German Appeals Court Upholds 'Das Boot' Suit, Increases Compensation for Cameraman
83-year-old cinematographer Jost Vacano wins more nearly $700,000 in compensation, including interest, and will share in the future profits from the Oscar-nominated war drama.
The Munich high court this week has upheld an earlier decision to award Oscar-nominated cameraman Jost Vacano compensation for his work on Wolfgang Petersen's anti-war classic Das Boot.
The court said Vacano, 83, should be paid nearly $700,000 in additional compensation for his share of revenues earned by the movie during the period from 2002-2014. In addition, Vacano will receive a 2.25 percent share of all future Das Boot earnings.
Vacano, who enjoyed Hollywood success with director Paul Verhoeven, lensing films such as Robocop, Showgirls and Total Recall, was initially paid a flat fee of around €100,000 for his work on the 1982 feature and was not given a share of future profits. But in 2002, the German government, changed the law, adding a so-called “best-seller” clause, allowing people to sue if their initial compensation was “conspicuously misappropriate” to the ultimate financial success of a project.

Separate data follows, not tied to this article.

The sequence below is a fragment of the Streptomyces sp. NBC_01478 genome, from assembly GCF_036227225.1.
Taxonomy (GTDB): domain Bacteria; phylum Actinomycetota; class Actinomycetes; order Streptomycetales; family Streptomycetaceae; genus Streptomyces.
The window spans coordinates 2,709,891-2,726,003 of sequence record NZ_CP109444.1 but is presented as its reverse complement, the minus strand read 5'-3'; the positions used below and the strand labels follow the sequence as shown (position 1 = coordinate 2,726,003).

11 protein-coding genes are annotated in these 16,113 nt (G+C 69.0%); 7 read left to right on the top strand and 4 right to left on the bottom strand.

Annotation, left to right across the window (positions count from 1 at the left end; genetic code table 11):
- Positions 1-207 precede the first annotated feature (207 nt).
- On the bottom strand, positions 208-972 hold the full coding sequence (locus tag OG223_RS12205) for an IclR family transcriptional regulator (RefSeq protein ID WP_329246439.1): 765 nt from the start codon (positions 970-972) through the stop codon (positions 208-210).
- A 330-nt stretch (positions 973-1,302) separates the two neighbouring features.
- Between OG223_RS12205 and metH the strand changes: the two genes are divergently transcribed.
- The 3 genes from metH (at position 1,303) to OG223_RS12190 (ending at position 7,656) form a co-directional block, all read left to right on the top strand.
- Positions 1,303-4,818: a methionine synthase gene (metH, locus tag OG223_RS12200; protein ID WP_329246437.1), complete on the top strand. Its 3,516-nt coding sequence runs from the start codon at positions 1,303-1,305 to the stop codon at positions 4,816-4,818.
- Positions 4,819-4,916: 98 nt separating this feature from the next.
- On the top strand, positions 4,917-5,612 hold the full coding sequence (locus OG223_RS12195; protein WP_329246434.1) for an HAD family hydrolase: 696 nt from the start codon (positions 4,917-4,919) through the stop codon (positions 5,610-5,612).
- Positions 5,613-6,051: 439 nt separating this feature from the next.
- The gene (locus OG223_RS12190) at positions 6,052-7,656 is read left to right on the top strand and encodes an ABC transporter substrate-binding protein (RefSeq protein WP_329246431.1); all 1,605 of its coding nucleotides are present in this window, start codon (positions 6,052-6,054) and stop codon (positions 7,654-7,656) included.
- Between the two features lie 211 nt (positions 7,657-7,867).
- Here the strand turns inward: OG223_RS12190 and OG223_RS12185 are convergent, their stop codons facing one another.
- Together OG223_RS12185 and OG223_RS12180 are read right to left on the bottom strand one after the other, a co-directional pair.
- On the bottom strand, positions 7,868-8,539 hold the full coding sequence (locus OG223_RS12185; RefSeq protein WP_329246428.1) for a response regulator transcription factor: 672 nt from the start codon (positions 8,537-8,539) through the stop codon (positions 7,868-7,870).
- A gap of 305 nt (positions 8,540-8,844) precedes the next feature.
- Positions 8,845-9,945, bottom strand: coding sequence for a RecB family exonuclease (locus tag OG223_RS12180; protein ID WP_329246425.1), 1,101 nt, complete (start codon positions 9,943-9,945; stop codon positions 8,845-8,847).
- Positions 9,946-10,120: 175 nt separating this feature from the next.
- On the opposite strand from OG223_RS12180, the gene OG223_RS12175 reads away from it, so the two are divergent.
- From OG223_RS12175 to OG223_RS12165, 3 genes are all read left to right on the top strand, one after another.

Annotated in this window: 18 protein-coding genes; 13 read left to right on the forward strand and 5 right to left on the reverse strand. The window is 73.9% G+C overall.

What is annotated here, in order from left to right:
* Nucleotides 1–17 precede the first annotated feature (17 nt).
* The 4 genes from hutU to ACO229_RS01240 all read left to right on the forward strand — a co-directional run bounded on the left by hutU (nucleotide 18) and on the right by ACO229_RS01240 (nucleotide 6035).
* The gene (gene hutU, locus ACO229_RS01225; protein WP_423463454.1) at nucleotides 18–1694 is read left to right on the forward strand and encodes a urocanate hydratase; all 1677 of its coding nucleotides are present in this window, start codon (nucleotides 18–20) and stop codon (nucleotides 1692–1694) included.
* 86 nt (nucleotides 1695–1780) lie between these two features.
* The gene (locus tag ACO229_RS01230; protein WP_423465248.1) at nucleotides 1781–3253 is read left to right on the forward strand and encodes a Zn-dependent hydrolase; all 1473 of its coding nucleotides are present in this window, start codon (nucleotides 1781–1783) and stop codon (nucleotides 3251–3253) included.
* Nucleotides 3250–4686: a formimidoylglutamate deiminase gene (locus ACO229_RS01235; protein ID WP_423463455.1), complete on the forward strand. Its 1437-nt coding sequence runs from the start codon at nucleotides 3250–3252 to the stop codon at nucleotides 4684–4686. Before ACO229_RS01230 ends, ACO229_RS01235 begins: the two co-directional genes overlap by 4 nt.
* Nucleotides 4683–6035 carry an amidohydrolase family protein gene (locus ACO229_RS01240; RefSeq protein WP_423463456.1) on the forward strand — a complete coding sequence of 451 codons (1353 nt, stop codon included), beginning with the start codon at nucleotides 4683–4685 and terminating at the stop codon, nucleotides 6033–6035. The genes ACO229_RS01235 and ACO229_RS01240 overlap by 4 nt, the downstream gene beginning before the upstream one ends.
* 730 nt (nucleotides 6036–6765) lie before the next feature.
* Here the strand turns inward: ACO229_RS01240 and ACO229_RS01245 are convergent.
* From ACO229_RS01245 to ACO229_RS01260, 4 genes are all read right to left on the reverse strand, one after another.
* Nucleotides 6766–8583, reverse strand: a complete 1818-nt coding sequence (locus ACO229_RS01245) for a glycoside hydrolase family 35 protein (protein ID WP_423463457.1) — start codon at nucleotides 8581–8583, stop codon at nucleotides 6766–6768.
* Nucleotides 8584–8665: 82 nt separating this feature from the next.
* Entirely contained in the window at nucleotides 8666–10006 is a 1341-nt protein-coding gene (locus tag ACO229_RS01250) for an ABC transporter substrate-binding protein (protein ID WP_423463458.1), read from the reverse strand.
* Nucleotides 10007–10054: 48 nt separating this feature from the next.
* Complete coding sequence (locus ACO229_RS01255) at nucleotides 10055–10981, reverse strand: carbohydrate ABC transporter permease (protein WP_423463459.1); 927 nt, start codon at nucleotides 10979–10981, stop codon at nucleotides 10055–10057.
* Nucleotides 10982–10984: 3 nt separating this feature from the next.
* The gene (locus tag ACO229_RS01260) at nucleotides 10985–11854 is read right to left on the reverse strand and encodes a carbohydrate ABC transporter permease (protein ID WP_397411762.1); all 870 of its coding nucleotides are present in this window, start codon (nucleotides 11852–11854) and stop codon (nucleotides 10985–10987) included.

Vacano filed suit, claiming he had a substantial impact in shaping Das Boot. The court agreed and ordered the producers to pay up. The compensation is based on Das Boot earnings from 2002 to 2014. Previous revenue — the film has earned more than $100 million worldwide — was not included in the suit as it fell under earlier copyright law.
Vacano's suit was filed against Das Boot producers Bavaria Film and German public broadcaster WDR, as well as distributor Eurovideo. The high court ruling included compensation of some $177,000 in interest accrued since the lawsuit became pending in 2008, something the initial lower court ruling had denied.